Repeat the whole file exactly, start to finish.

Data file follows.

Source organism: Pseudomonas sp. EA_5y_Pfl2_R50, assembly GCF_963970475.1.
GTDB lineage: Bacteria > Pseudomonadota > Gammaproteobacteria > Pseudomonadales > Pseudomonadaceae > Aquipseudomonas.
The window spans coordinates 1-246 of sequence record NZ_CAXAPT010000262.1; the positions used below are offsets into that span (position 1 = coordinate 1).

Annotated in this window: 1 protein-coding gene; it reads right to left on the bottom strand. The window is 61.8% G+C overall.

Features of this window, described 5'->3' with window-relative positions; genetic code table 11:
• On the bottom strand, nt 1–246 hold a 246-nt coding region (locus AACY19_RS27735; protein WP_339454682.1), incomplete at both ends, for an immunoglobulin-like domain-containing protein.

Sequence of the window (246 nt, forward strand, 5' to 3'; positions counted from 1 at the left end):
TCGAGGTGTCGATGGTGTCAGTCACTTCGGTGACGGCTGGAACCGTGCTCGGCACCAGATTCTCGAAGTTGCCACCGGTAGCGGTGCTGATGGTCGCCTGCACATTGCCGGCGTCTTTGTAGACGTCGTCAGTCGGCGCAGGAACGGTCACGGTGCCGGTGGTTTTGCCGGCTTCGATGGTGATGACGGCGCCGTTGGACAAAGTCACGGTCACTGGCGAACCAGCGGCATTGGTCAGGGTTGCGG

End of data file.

Source organism: Pseudomonas sp. EA_5y_Pfl2_R50, assembly GCF_963970475.1.
GTDB lineage: Bacteria > Pseudomonadota > Gammaproteobacteria > Pseudomonadales > Pseudomonadaceae > Aquipseudomonas.
The window spans coordinates 1-246 of sequence record NZ_CAXAPT010000262.1; the positions used below are offsets into that span (position 1 = coordinate 1).

Annotated in this window: 1 protein-coding gene; it reads right to left on the bottom strand. The window is 61.8% G+C overall.

Features of this window, described 5'->3' with window-relative positions; genetic code table 11:
• On the bottom strand, nt 1–246 hold a 246-nt coding region (locus AACY19_RS27735; protein WP_339454682.1), incomplete at both ends, for an immunoglobulin-like domain-containing protein.

Sequence of the window (246 nt, forward strand, 5' to 3'; positions counted from 1 at the left end):
TCGAGGTGTCGATGGTGTCAGTCACTTCGGTGACGGCTGGAACCGTGCTCGGCACCAGATTCTCGAAGTTGCCACCGGTAGCGGTGCTGATGGTCGCCTGCACATTGCCGGCGTCTTTGTAGACGTCGTCAGTCGGCGCAGGAACGGTCACGGTGCCGGTGGTTTTGCCGGCTTCGATGGTGATGACGGCGCCGTTGGACAAAGTCACGGTCACTGGCGAACCAGCGGCATTGGTCAGGGTTGCGG